Virtual event honors lives of those killed during Pittsburgh synagogue shooting
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Oct. 27Commemoration ceremony

Virtual event honors lives of those killed during Pittsburgh synagogue shooting

10.27 Healing Partnership hosted event remembering 11 murdered

The virtual second year commemoration ceremony in honor of those murdered Oct. 27, 2018, was hosted by the 10.27 Healing Partnership. (Screenshot of the 10.27 Healing Partnership website)
The virtual second year commemoration ceremony in honor of those murdered Oct. 27, 2018, was hosted by the 10.27 Healing Partnership. (Screenshot of the 10.27 Healing Partnership website)

The 11 Jewish men and women killed during the massacre at the Tree of Life building on Oct. 27, 2018, were remembered two years after the shooting in a ceremony livestreamed on Tuesday, Oct. 27, 2020.

The Oct. 27 Commemoration Ceremony was viewed by over 1,300 people and featured cellist Yo-Yo Ma, Pittsburgh Mayor Bill Peduto and Allegheny County Executive Rich Fitzgerald. Family members of the victims, as well as representatives from the three congregations attacked — Dor Hadash, New Light and Tree of Life — remembered their loved ones in prerecorded video segments.

Last year, hundreds packed Soldiers & Sailors Memorial Hall for the one-year commemoration of the attack.

Elana Arian opened the 45-minute program singing “Nachamu Ami,” translated from Isaiah 40:1 as “Comfort, comfort My people, Says your God.” Arian is a leading voice in contemporary Jewish music. Her guitar playing was used throughout the commemoration, accompanying segments that reflected on the lives lost.

After opening words from Maggie Feinstein, director of the 10.27 Healing Partnership, 11 candles were virtually lit for each of the victims: Joyce Fienberg, Richard Gottfried, Rose Mallinger, Jerry Rabinowitz, Cecil Rosenthal, David Rosenthal, Bernice Simon, Sylvan Simon, Daniel Stein, Melvin Wax and Irving Younger. Family members of those who were murdered were then seen lighting candles for their loved ones in their homes.

Yo-Yo Ma recounted Mister Rogers’ advice to look for the helpers in times of tragedy, then performed “Prayer” from composer Ernest Bloch’s “From Jewish Life.”

“Today, as we think of the lives lost two years ago, we think of not only the people who lost their loved ones but also the people that have been helping,” the cellist said. “Today, I would like to honor both the people whose lives were lost and those that have been helping all this time.”

Following Ma’s emotive performance, the ceremony turned to the spiritual. Chevra Kadisha’s Rabbi Eli Admon recited Psalm 23, which was then read in English translation by New Chevra Kadisha’s Patricia Cluss. Tree of Life Rabbi Hazzan Jeffrey Myers chanted “El Malei Rachamim,” the Jewish prayer for the souls of the deceased.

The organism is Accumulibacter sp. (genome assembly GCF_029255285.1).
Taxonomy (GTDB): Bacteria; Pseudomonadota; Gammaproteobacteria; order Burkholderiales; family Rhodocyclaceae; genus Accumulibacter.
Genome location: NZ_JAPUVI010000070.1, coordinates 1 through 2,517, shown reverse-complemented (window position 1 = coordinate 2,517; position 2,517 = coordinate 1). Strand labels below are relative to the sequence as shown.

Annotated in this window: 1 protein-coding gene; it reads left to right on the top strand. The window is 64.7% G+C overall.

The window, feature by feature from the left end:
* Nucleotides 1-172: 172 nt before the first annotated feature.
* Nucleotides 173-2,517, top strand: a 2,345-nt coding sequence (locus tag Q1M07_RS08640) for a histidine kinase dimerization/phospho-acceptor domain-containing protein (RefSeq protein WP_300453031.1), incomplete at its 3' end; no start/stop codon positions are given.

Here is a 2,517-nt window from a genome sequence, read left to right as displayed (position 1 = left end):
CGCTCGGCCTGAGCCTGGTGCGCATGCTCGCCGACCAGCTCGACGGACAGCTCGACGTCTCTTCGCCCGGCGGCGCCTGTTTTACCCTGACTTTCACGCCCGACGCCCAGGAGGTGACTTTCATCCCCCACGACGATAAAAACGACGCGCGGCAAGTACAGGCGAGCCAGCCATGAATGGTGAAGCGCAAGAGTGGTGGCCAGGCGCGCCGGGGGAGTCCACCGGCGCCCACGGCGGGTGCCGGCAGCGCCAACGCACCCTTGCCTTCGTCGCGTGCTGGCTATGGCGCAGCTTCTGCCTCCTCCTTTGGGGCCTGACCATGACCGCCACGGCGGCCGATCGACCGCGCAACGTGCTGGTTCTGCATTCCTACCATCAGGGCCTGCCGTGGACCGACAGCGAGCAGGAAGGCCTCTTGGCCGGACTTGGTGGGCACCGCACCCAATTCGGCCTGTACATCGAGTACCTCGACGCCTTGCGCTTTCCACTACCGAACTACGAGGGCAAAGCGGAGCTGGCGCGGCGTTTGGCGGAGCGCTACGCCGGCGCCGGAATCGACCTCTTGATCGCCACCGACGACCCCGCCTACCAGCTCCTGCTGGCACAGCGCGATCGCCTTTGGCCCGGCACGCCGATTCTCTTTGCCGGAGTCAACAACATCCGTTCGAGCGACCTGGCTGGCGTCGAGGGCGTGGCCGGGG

Family members of those murdered were each asked for three words they would use to describe their loved ones in segments that highlighted the unique personalities of those who were killed. Members from each of the three congregations attacked also spoke of how they remembered the victims. The memories ranged from meaningful personal encounters to the victims’ vast contributions to congregational life.

Readings and prayers were offered by Christian Associates of Southwest PA Rev. Liddy Barlow and former executive director of the Islamic Center of Pittsburgh, Wasi Mohamed; New Light Congregation Rabbi Jonathan Perlman; and some of the survivors of the attack: Carol Black, Joe Charney, Doris Dyen, Lou Fineberg, Audrey Glickman, Marty Gaynor, Dan Leger, Deane Root, Judah Samet, Andrea Wedner and Barry Werber.

First responders were honored with a blessing read by Dor Hadash Rabbi Cheryl Klein. Peduto and Fitzgerald offered a joint blessing.

“With mercy, accept our prayer on behalf of our country and its government,” Peduto read from the Conservative “A Prayer For Our Country.” Fitzgerald continued reading from the prayer, “Pour out your blessings on this land, upon its inhabitants, upon its leaders, its judges, officers and officials.”

The program was the part of a several-day commemoration to honor the lives of the victims of the Pittsburgh synagogue shooting, which included volunteer opportunities and study. The commemoration concludes with Torah study on Nov. 4 and 5.

“We have a special duty to remember the lives that were taken and lift up their stories whenever we can,” said Feinstein in closing the program. “We know, though, our work is not confined to one day.” PJC

David Rullo can be reached at drullo@pittsburghjewishchronicle.org.

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